During the past few months, there have been a few new companies entering the hair regeneration sector, but none have impressed me and I have limited my coverage of all those companies to small sections within my once a month “brief items of interest” posts. Today, I learnt about yet another new entrant into the field named HairClone that I felt finally warranted its own post (albeit barely). I still have some serious doubts about this company (would be shocked if they come out with anything substantial in the next 5 years) and do not consider them anywhere near as important to us as the established entities such as the RIKEN/Kyocera/Tsuji partnership (Japan) or the Shiseido/Replicel partnership (Japan). I will briefly analyze this new company via positives and negatives:
- The renowned and widely respected researcher Dr. Claire Higgins joined HairClone’s advisory board on August 30th (but alse read my comment on her in the “Negatives” section below).
Very excited to welcome Claire Higgins onto our SAB! Claire’s work on dermal papilla cells will be of great help pic.twitter.com/B7ZKhbbHkv
— HairClone (@HairClone) August 30, 2016
- HairClone will be hiring more scientific advisers besides Dr. Claire Higgins in the near future. Would be great if they tried to get Dr. Roland Lauster into the team.
- A recent Tweet suggests monthly update meetings with PhD students:
Great first monthly update meeting with Manchester University Doctoral Training Centre in Regen Med. students. Very good questions.
— HairClone (@HairClone) August 17, 2016
- HairClone has devised a very unique and creative way to get funding (not necessarily a positive in many people’s minds) and that includes: crowdfunding; giving people who fund the company’s research preference when the actual treatment comes out; allowing investment in equity; offering leading hair transplant clinics around the world membership opportunities; and most interesting of all, hair follicle banking and storage. On a somewhat related note, if you are having a baby, consider cord blood storage if you have the financial wherewithal.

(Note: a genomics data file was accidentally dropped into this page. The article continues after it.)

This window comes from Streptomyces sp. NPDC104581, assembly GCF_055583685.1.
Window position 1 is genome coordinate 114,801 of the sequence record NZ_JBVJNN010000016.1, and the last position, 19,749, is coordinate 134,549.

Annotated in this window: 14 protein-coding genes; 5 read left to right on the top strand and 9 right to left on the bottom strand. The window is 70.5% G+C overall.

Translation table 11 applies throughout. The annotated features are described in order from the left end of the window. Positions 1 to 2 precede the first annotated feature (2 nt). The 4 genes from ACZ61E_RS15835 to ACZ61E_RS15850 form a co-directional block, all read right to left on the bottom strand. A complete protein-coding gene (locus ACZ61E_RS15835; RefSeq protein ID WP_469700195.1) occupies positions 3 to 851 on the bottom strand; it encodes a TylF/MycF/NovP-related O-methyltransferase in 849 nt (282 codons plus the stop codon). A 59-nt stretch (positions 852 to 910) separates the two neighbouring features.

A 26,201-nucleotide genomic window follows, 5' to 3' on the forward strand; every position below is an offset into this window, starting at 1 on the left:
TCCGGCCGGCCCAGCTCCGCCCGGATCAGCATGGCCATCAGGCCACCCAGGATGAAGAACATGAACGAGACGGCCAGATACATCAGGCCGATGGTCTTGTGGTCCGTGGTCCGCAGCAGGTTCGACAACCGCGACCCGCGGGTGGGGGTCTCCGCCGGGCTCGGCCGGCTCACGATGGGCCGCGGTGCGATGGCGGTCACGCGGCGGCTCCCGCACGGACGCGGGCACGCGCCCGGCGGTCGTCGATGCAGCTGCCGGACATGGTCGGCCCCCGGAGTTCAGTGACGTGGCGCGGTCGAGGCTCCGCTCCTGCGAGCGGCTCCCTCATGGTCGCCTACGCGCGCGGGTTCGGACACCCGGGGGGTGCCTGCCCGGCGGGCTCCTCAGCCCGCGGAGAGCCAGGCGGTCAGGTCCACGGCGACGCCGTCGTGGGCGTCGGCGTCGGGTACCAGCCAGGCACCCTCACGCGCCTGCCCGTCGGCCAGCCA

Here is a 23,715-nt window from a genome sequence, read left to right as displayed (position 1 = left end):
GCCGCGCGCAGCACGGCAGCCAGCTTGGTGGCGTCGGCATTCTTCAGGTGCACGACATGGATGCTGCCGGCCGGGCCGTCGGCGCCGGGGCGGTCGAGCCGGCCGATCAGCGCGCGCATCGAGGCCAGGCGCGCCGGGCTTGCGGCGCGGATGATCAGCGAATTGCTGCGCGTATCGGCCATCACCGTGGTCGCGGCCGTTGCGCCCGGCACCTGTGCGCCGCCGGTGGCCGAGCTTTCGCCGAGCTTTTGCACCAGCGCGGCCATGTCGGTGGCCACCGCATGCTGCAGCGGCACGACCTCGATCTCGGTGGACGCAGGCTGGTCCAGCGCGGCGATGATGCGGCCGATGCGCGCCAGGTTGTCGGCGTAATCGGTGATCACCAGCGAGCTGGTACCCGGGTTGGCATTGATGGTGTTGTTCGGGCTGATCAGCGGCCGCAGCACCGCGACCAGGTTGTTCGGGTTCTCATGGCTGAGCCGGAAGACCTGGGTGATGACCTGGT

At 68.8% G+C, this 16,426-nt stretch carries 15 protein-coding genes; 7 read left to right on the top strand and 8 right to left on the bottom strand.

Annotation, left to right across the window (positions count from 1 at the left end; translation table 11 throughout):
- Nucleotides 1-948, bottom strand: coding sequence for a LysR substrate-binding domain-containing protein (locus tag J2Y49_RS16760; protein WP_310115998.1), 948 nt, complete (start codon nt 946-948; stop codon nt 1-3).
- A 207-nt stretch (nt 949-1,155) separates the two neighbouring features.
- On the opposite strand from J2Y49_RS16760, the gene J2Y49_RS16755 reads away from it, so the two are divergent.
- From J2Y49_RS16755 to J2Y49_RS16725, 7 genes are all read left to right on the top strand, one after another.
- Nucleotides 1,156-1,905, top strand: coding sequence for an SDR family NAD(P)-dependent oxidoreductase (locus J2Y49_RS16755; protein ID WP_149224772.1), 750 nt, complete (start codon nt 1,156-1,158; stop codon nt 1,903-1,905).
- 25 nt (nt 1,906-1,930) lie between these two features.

- By far the biggest negative is that this is still way too early in the game and who knows when trials will commence, and whether the company will succeed with its dermal papilla focused cloning technology in the first place. Or even if they manage to get sufficient funding.
- Related to the above, when Solomon interviewed Dr. Claire Higgins earlier this year, she generally sounded pessimistic about new treatments and said the following about cloning (Update: Solomon corrected me in the comments and said she was only talking about cell injections here….but I think in general she sounded pessimistic about the hair cloning time frame in the whole interview):
“I think the future (but it’s not in 4 years or 5 years away, it’s like in 20 years) is to promote direct conversion of fibroblasts into papillae. But something like this will take decades. We don’t know how to do that yet.”
I am hoping that Dr Higgins will change her prediction to 10 years if her lab (only two years old at the time of the interview) and research work gets significantly more resources as a result of HairClone. Thankfully she said that she was not exactly sure about Dr. Tsuji’s work and neither did she list Shiseido’s trials in Japan in her list of ongoing trial examples, so maybe she is just entirely focused on her own work and not following others too much. 20 years would be too big a gamble to invest in a company such as HairClone, and I hope Dr. Bessam Farjo has other ideas and is hoping for much faster completion of clinical trials. And of course he is probably not just relying on Dr. Higgins’ dermal papilla related work.